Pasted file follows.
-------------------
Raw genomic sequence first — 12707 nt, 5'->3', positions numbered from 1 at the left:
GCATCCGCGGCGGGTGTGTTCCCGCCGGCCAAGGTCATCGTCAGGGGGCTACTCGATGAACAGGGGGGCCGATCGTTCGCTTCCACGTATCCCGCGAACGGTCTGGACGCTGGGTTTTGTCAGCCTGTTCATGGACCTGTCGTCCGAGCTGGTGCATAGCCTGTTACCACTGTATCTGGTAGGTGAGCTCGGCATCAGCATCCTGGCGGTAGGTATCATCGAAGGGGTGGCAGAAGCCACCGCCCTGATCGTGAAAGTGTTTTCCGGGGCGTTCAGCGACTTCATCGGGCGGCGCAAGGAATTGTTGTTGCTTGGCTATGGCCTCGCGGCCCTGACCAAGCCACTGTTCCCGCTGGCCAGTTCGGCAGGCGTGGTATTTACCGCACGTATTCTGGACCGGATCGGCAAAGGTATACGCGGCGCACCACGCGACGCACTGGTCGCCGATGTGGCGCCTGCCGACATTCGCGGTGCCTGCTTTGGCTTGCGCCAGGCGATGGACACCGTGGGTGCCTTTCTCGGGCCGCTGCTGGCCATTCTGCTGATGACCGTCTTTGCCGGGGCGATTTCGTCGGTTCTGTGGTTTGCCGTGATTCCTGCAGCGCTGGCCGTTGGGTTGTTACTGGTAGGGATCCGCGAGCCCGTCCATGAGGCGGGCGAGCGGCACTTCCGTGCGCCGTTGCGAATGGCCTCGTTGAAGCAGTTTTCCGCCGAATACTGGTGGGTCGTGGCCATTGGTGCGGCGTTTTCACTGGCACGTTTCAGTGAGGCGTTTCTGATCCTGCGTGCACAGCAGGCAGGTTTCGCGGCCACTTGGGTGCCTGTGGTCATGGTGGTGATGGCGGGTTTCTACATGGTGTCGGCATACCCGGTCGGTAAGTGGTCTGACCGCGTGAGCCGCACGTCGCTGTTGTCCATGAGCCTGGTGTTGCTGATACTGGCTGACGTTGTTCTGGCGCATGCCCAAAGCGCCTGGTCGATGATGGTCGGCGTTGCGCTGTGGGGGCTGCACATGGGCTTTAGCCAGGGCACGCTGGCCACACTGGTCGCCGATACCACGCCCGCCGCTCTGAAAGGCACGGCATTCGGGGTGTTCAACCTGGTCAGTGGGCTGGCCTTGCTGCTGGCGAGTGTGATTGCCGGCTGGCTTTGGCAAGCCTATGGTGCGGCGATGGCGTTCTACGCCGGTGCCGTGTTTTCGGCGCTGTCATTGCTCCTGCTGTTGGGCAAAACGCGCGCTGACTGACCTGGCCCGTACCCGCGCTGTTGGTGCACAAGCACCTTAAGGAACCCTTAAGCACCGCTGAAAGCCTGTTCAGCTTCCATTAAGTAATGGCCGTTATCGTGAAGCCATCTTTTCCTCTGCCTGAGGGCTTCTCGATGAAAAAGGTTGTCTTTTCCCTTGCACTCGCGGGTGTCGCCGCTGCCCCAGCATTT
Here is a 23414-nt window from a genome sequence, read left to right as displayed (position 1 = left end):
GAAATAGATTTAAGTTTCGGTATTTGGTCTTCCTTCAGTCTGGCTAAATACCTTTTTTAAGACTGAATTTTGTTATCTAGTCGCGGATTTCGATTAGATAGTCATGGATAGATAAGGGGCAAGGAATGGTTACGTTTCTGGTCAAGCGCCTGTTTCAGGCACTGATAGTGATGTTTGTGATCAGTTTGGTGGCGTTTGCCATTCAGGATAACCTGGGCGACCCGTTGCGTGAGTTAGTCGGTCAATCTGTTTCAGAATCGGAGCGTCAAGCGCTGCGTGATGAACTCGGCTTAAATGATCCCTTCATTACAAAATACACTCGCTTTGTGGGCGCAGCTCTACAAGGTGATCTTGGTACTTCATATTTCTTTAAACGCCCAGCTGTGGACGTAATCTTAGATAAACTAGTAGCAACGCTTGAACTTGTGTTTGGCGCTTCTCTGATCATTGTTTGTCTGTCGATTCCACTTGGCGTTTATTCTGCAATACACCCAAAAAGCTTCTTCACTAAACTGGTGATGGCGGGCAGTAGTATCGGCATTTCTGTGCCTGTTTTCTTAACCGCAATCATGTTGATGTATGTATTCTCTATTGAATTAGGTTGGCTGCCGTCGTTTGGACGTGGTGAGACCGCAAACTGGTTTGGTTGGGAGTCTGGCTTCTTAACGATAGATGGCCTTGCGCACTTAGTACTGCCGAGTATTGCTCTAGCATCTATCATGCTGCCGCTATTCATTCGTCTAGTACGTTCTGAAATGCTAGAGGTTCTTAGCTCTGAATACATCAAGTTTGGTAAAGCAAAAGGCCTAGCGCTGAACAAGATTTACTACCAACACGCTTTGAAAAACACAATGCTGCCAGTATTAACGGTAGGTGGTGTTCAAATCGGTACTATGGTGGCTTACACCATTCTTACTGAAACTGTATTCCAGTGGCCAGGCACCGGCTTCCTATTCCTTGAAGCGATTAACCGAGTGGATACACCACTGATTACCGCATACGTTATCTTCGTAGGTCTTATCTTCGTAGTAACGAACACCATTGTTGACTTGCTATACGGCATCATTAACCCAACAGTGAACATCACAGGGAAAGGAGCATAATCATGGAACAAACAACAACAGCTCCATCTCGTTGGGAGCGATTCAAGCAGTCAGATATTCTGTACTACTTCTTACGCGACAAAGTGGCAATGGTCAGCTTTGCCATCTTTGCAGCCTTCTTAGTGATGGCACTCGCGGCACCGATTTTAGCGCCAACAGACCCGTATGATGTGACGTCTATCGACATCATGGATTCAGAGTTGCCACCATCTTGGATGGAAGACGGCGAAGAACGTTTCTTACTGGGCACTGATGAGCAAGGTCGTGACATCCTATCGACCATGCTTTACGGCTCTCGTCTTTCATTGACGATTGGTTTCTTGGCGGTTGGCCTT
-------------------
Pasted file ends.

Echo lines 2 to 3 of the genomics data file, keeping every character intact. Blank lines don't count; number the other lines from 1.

GCATCCGCGGCGGGTGTGTTCCCGCCGGCCAAGGTCATCGTCAGGGGGCTACTCGATGAACAGGGGGGCCGATCGTTCGCTTCCACGTATCCCGCGAACGGTCTGGACGCTGGGTTTTGTCAGCCTGTTCATGGACCTGTCGTCCGAGCTGGTGCATAGCCTGTTACCACTGTATCTGGTAGGTGAGCTCGGCATCAGCATCCTGGCGGTAGGTATCATCGAAGGGGTGGCAGAAGCCACCGCCCTGATCGTGAAAGTGTTTTCCGGGGCGTTCAGCGACTTCATCGGGCGGCGCAAGGAATTGTTGTTGCTTGGCTATGGCCTCGCGGCCCTGACCAAGCCACTGTTCCCGCTGGCCAGTTCGGCAGGCGTGGTATTTACCGCACGTATTCTGGACCGGATCGGCAAAGGTATACGCGGCGCACCACGCGACGCACTGGTCGCCGATGTGGCGCCTGCCGACATTCGCGGTGCCTGCTTTGGCTTGCGCCAGGCGATGGACACCGTGGGTGCCTTTCTCGGGCCGCTGCTGGCCATTCTGCTGATGACCGTCTTTGCCGGGGCGATTTCGTCGGTTCTGTGGTTTGCCGTGATTCCTGCAGCGCTGGCCGTTGGGTTGTTACTGGTAGGGATCCGCGAGCCCGTCCATGAGGCGGGCGAGCGGCACTTCCGTGCGCCGTTGCGAATGGCCTCGTTGAAGCAGTTTTCCGCCGAATACTGGTGGGTCGTGGCCATTGGTGCGGCGTTTTCACTGGCACGTTTCAGTGAGGCGTTTCTGATCCTGCGTGCACAGCAGGCAGGTTTCGCGGCCACTTGGGTGCCTGTGGTCATGGTGGTGATGGCGGGTTTCTACATGGTGTCGGCATACCCGGTCGGTAAGTGGTCTGACCGCGTGAGCCGCACGTCGCTGTTGTCCATGAGCCTGGTGTTGCTGATACTGGCTGACGTTGTTCTGGCGCATGCCCAAAGCGCCTGGTCGATGATGGTCGGCGTTGCGCTGTGGGGGCTGCACATGGGCTTTAGCCAGGGCACGCTGGCCACACTGGTCGCCGATACCACGCCCGCCGCTCTGAAAGGCACGGCATTCGGGGTGTTCAACCTGGTCAGTGGGCTGGCCTTGCTGCTGGCGAGTGTGATTGCCGGCTGGCTTTGGCAAGCCTATGGTGCGGCGATGGCGTTCTACGCCGGTGCCGTGTTTTCGGCGCTGTCATTGCTCCTGCTGTTGGGCAAAACGCGCGCTGACTGACCTGGCCCGTACCCGCGCTGTTGGTGCACAAGCACCTTAAGGAACCCTTAAGCACCGCTGAAAGCCTGTTCAGCTTCCATTAAGTAATGGCCGTTATCGTGAAGCCATCTTTTCCTCTGCCTGAGGGCTTCTCGATGAAAAAGGTTGTCTTTTCCCTTGCACTCGCGGGTGTCGCCGCTGCCCCAGCATTT
Here is a 23414-nt window from a genome sequence, read left to right as displayed (position 1 = left end):